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Aerobic vs Resistance Exercise in Post-menopausal Women With Type 1 Diabetes

The safety and scientific validity of this study is the responsibility of the study sponsor and investigators. Listing a study does not mean it has been evaluated by the U.S. Federal Government. Know the risks and potential benefits of clinical studies and talk to your health care provider before participating. Read our disclaimer for details.
 
ClinicalTrials.gov Identifier: NCT05188027
Recruitment Status : Recruiting
First Posted : January 12, 2022
Last Update Posted : January 12, 2022
Sponsor:
Collaborator:
Women and Children's Health Research Institute, Canada
Information provided by (Responsible Party):
University of Alberta

Brief Summary:
Participants will be asked to wear a continuous glucose monitor for at least three days on three separate occasions. One testing session will be a no-exercise resting control session (90 minutes). One will be a moderate aerobic exercise session (30 minutes of exercise, 60 minutes of recovery), and the third will be a moderate weight-lifting session (~30 minutes of exercise, 60 minutes of recovery).The investigators will measure changes in blood glucose during exercise by drawing blood during and after exercise. Post-exercise glucose trends will be examined using continuous glucose monitoring.

Condition or disease Intervention/treatment Phase
Type 1 Diabetes Post-menopause Other: Aerobic Exercise Other: Resistance Exercise Other: No exercise Not Applicable

Detailed Description:

Pre-test measures: Interested participants will be invited to either the Exercise Physiology laboratory the Augustana campus of the University of Alberta, or the Physical Activity and Diabetes Laboratory on the main campus of the University of Alberta. They will be asked questions related to menopause, PA levels, and medication. Blood pressure and heart rate will also be measured. Where participants are eligible, anthropometric characteristics will be measured using standard protocols. A blood sample will be drawn for assessment of HbA1c. Those who meet all eligibility criteria and complete informed consent forms will be asked to complete the initial exercise tests. Participants will perform a maximal aerobic capacity test with ECG monitoring, under the supervision of a certified exercise physiologist. Indirect calorimetry will be used to assess oxygen consumption and carbon dioxide production and will be used to extrapolate the participant's aerobic capacity. Participants will undergo a strength test for each of the ten exercises involved in the study, in order to estimate the their 1 repetition maximum. Participants will also be asked to undergo a dual energy x-ray absorptiometry (DXA) scan for body composition in the Clinical Research Unit at the Alberta Diabetes Institute. While this procedure generally requires proof of a negative pregnancy test, participants will be provided with a waiver in order to decline this test (in light of their menopausal status).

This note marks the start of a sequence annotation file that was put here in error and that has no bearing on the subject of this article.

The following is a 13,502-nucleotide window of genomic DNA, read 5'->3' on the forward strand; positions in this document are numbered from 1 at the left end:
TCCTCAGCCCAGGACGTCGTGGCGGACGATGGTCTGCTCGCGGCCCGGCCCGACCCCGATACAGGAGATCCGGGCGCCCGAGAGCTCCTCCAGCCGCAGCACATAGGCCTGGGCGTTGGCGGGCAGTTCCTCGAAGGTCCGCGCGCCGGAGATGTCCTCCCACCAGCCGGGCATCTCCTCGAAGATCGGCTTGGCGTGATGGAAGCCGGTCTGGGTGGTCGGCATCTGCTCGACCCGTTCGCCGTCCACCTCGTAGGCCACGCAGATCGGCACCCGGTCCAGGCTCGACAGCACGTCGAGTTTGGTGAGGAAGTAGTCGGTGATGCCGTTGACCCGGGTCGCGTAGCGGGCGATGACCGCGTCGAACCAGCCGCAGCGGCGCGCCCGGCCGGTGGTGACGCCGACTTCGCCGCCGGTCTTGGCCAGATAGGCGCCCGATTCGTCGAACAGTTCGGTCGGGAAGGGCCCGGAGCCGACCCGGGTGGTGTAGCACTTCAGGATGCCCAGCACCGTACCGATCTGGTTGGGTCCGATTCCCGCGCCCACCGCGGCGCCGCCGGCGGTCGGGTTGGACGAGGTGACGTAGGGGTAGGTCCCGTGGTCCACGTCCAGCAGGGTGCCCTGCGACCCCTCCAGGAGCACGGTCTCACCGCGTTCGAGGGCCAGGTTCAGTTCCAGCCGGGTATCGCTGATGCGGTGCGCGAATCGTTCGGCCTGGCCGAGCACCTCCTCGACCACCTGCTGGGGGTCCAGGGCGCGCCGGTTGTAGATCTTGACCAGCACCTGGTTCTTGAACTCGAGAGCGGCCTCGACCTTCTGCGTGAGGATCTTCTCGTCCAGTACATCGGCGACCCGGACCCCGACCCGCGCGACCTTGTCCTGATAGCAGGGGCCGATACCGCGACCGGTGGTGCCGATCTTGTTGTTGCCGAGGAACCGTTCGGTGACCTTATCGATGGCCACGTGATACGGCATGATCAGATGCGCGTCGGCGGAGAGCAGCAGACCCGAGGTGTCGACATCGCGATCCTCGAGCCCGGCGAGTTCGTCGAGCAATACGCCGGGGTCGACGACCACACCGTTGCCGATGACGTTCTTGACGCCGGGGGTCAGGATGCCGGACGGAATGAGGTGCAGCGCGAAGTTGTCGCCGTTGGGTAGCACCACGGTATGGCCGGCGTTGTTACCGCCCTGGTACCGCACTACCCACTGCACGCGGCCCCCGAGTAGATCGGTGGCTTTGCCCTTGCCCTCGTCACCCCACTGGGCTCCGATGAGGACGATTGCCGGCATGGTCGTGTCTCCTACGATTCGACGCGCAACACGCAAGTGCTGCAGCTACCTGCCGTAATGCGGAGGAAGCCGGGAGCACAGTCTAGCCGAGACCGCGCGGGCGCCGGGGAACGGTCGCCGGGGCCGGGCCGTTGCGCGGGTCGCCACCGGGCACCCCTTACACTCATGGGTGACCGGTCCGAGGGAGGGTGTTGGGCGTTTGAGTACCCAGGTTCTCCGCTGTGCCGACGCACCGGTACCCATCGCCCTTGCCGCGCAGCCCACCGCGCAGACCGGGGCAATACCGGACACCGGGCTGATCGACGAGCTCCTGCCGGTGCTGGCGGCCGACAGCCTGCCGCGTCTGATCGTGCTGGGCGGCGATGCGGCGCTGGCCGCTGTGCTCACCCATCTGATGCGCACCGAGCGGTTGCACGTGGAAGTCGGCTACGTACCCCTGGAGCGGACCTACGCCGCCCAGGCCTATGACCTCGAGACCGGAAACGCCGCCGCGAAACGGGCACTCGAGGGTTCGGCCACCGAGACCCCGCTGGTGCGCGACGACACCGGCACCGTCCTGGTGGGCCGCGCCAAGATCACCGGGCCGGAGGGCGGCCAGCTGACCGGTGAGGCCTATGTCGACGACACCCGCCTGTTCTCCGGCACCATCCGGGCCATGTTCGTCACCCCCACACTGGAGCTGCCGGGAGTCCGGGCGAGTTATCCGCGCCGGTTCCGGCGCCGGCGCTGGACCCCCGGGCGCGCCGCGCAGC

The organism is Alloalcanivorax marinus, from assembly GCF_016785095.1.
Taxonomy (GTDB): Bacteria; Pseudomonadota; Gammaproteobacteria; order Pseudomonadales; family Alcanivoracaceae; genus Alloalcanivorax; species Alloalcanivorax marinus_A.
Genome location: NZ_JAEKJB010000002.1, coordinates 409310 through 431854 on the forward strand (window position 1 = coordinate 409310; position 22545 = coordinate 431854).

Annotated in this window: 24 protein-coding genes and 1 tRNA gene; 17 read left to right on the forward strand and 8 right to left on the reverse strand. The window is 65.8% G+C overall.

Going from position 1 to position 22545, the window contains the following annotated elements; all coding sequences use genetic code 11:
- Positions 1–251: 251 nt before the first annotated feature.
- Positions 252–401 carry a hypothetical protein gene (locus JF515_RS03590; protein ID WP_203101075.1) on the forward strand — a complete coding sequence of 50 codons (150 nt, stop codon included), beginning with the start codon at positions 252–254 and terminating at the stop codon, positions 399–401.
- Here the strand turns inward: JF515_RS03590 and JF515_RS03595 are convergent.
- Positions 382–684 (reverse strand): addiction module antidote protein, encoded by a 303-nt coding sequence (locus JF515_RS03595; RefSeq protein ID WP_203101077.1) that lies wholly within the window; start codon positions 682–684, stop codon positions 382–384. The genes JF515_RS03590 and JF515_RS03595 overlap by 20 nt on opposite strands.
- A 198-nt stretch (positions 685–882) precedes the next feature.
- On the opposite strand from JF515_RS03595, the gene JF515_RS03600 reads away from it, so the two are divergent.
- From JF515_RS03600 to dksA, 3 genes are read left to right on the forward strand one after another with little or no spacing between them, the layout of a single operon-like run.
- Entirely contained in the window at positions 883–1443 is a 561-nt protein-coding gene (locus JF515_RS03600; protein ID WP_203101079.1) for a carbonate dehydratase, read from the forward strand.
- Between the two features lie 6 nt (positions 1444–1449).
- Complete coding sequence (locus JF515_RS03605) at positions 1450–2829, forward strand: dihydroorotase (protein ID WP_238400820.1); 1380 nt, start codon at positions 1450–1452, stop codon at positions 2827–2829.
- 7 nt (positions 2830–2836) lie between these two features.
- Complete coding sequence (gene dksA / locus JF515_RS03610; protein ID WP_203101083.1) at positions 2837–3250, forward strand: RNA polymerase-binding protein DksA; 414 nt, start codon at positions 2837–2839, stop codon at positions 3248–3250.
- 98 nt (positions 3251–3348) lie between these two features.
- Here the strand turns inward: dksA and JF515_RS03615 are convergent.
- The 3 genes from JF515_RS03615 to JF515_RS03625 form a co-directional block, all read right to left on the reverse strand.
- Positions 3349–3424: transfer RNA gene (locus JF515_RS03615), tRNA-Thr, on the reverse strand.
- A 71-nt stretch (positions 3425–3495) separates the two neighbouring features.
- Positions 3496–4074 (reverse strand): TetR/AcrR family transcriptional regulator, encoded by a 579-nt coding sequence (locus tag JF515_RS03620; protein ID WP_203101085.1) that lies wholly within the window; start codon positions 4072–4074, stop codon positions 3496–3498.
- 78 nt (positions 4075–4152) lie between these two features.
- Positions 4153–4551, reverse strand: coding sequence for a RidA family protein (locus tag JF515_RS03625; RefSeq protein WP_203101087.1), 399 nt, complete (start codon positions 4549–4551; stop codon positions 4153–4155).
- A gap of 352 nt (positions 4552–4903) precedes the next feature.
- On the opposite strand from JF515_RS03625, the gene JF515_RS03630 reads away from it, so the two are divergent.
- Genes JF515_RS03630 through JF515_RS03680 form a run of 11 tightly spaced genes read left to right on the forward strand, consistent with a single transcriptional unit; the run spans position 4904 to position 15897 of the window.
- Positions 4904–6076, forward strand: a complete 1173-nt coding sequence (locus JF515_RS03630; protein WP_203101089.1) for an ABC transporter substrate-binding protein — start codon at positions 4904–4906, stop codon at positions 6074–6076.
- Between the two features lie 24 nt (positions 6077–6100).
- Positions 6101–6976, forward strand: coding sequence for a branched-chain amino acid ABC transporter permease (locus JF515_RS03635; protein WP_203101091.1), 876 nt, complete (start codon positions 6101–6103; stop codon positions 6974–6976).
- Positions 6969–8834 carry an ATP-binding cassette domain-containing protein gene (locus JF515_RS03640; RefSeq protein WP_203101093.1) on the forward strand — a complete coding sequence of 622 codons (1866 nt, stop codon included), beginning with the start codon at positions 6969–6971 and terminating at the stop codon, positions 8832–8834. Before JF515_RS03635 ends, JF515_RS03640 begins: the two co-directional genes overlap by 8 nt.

Testing sessions: Participants will be asked to arrive at the lab at around 4:00 pm for all three sessions, which will be randomly assigned. During the sessions, participants will be asked to perform one of the three activities: 1) seated rest 2) aerobic exercise (walking on a treadmill at 50% of the participant's pre-determined VO2max) or 3) resistance exercise consisting of 1 set of 10 repetitions of 10 different exercises with 90 seconds rest between sets. Blood samples will be drawn at baseline, after 10, 20 and 30 minutes of exercise, along with 30- and 60-minutes post-exercise via an IV catheter. Indirect calorimetry will be used to ensure that the participant is exercising at the appropriate intensity. Participants will be asked to match their daily food and insulin intake as closely as possible from one testing session to the next for the day before, day of and day after the testing session. The investigators will provide them with log sheets to assist in this task. They will also be asked to avoid strenuous exercise and alcohol intake.

A CGM sensor will be subcutaneously inserted by one of the investigators (trained by a group from the CGM manufacturer) into the anterior abdominal area of the participant, or on the back of the arm of the participant, approximately 2 days prior to the first testing session. The Dexcom G6 CGM receiver will store glucose data every 5 minutes for up to 10 days. The participant will be instructed on how to remove their sensor at least 24 hours after the exercise session, and will be asked to return the receiver to enable the upload of their data to Dexcom Clarity by the study team.

Interviews: During the third and final testing session, study participants will be invited to answer questions about their study participation experience, exercise preferences, barriers to exercise, and other information they feel may improve their exercise experience. These interviews will be audio recorded and transcribed.

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Study Type : Interventional  (Clinical Trial)
Estimated Enrollment : 20 participants
Allocation: N/A
Intervention Model: Single Group Assignment
Masking: None (Open Label)